I believe I hold the world record for taking the fastest showers. Shampoo. Conditioner. Soap. Rinse and Repeat. All under two minutes and before an entire Beyoncé song can finish.
I became notorious at summer camp for my showers. One night when the line for the shower house was in the double-digits, my fellow campers wanted to see if I could live up to my title and take a shower in under a minute. With shampoo in one hand and conditioner in the other, I worked my magic. “That girl” had done it in 57 seconds!
I cannot remember a time when I haven’t loved a challenge, especially at things in which I excel. In the same way I wouldn’t let myself fail at taking a shower in under a minute, I wouldn’t let myself fail in school either. In first grade I was selected to read the book Click, Clack, Moo: Cows That Type in front of over 100 students and parents. In fourth grade I had the highest reading score in my class. Therefore, I was overly confident when I signed up to be a reading tutor at a program called STAIR, but then I met Yahara.
This was my second year as a tutor, so I expected to follow the same routine as the previous year in that my student and I would work through the lessons and consequently her reading score would greatly improve. Yet my new student, Yahara, was different.
Each year the STAIR student begins with placement test. Yahara started the test, but she could only write her name and recite her ABC’s. Not only could she not read as a second grader, Yahara couldn’t read at all. We had to start from scratch.
The following week, I confidently created a game plan to teach Yahara the joys of reading. We started with the basic words such as “the” and “am”. She would repeat the word after me and seemed to be learning, yet when we hadn’t looked at the words in 10 minutes she would completely forget them. I quickly became frustrated. Was I a terrible teacher? Each session during those 9 months was spent reviewing the basics over and over. My whole life I had been taught that hard work equals success, yet our hard work was getting us nowhere. When I said goodbye to Yahara on the last session, she could barely get through the program’s easiest book. I failed to teach her how to read at her grade level. In 9 months, I had failed to teach someone what I do best.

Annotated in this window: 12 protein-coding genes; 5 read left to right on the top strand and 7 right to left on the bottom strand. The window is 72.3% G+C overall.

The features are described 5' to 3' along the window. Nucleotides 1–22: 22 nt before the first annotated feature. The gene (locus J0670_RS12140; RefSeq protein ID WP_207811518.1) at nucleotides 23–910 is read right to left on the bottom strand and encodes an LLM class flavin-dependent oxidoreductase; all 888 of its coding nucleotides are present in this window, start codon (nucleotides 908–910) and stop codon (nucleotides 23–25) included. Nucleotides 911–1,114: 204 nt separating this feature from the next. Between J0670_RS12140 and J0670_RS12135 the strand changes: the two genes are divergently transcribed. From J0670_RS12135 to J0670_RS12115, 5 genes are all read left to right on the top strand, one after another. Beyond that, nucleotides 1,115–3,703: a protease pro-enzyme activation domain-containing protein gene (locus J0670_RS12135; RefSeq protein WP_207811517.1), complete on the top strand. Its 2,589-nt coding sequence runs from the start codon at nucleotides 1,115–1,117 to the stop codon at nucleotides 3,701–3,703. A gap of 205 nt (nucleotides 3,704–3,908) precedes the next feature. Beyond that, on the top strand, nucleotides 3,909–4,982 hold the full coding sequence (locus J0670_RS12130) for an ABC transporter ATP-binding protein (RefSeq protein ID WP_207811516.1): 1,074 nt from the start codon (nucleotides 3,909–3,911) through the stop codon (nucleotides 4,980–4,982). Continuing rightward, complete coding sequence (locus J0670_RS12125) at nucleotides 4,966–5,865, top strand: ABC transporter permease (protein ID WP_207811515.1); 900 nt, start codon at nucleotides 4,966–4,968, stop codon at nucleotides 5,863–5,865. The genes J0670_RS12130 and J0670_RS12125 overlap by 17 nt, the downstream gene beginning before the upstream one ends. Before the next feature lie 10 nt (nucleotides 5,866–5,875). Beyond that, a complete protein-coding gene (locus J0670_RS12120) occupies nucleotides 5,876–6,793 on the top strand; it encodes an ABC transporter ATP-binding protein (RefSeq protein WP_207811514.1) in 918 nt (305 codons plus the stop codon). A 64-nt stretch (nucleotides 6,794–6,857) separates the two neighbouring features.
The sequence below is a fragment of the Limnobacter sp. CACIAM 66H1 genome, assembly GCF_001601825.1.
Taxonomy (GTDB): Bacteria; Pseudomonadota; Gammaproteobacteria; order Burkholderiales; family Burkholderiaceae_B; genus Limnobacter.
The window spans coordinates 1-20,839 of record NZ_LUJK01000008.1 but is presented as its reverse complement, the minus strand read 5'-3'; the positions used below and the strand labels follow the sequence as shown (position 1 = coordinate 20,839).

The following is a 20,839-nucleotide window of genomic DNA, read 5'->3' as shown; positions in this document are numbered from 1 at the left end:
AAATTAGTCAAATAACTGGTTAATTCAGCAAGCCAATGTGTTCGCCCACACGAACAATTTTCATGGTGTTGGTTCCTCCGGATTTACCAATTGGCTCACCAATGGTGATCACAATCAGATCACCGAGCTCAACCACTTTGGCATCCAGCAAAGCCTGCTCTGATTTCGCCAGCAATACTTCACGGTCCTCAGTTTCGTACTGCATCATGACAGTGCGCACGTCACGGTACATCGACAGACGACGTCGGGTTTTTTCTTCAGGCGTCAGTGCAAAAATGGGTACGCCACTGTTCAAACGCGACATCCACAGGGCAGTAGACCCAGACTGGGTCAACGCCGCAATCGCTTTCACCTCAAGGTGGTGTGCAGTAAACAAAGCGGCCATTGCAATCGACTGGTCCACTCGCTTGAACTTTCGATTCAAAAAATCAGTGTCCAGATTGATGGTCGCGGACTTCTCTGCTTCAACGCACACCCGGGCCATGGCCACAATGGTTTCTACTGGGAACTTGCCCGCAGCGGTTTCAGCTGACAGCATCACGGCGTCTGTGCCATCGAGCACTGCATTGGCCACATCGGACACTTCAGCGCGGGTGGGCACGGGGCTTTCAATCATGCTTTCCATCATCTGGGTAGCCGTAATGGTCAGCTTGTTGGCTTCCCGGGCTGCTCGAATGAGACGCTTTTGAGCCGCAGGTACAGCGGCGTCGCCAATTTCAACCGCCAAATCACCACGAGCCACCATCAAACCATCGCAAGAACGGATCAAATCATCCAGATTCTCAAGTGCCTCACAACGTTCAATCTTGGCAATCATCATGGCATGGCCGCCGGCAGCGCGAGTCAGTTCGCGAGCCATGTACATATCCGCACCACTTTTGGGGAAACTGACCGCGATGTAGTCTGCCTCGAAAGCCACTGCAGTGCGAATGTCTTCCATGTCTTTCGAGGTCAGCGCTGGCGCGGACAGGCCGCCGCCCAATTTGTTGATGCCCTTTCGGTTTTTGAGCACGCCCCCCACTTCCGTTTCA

At the STAIR graduation, Yahara gave me a big hug and thanked me for being her teacher. Even though Yahara learned little, I was proud of her perseverance and her positive attitude. Yahara continued to smile and show up to every lesson eager to learn. When both of us got frustrated, she would look at me with her bright eyes and tell me it was ok because one day she would get it. Failure didn’t faze Yahara. She calmed me when I was overwhelmed with teaching her. She showed me that success isn’t always measured with grades or with a timer or with mastering something. Not only is failure part of success, but it is also a success in itself because failure is what builds who we are.
After she finished the STAIR program, Yahara was diagnosed with dyslexia and received a special tutor at her school. She still attends other reading programs at our church because she is a girl who will not give up even when something is hard. I may have failed to teach Yahara to read, but Yahara didn’t fail to teach me about how to define success.
STAIR is an after school reading program which seeks to help second grade children become strong readers for third grade.
In the fall of every school year, STAIR works with the Birmingham City Schools to identify second graders who could benefit from our program. These students attend school regularly and their teachers believe that with one-on-one help from a trained tutor, their reading skills will improve and blossom.
To find out more about the STAIR program, click here